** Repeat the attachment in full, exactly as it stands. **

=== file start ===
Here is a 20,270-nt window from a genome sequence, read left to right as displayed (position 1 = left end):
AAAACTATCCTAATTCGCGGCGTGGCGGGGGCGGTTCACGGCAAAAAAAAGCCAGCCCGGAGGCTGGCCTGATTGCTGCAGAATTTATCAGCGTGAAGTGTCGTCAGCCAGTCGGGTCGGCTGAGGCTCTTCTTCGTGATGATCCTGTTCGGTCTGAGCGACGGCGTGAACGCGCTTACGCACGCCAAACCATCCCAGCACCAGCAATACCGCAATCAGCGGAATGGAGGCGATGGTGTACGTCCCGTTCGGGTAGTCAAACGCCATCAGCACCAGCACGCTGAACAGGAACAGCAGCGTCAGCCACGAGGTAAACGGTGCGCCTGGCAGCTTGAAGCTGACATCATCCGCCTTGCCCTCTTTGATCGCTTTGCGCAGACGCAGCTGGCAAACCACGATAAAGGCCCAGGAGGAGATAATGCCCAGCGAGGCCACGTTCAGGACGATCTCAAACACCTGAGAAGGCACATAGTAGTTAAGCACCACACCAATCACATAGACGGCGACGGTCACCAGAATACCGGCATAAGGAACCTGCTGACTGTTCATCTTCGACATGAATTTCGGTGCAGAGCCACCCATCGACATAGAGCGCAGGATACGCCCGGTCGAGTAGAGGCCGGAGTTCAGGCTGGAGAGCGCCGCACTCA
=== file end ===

Here is a 20,270-nt window from a genome sequence, read left to right as displayed (position 1 = left end):
AAAACTATCCTAATTCGCGGCGTGGCGGGGGCGGTTCACGGCAAAAAAAAGCCAGCCCGGAGGCTGGCCTGATTGCTGCAGAATTTATCAGCGTGAAGTGTCGTCAGCCAGTCGGGTCGGCTGAGGCTCTTCTTCGTGATGATCCTGTTCGGTCTGAGCGACGGCGTGAACGCGCTTACGCACGCCAAACCATCCCAGCACCAGCAATACCGCAATCAGCGGAATGGAGGCGATGGTGTACGTCCCGTTCGGGTAGTCAAACGCCATCAGCACCAGCACGCTGAACAGGAACAGCAGCGTCAGCCACGAGGTAAACGGTGCGCCTGGCAGCTTGAAGCTGACATCATCCGCCTTGCCCTCTTTGATCGCTTTGCGCAGACGCAGCTGGCAAACCACGATAAAGGCCCAGGAGGAGATAATGCCCAGCGAGGCCACGTTCAGGACGATCTCAAACACCTGAGAAGGCACATAGTAGTTAAGCACCACACCAATCACATAGACGGCGACGGTCACCAGAATACCGGCATAAGGAACCTGCTGACTGTTCATCTTCGACATGAATTTCGGTGCAGAGCCACCCATCGACATAGAGCGCAGGATACGCCCGGTCGAGTAGAGGCCGGAGTTCAGGCTGGAGAGCGCCGCACTCA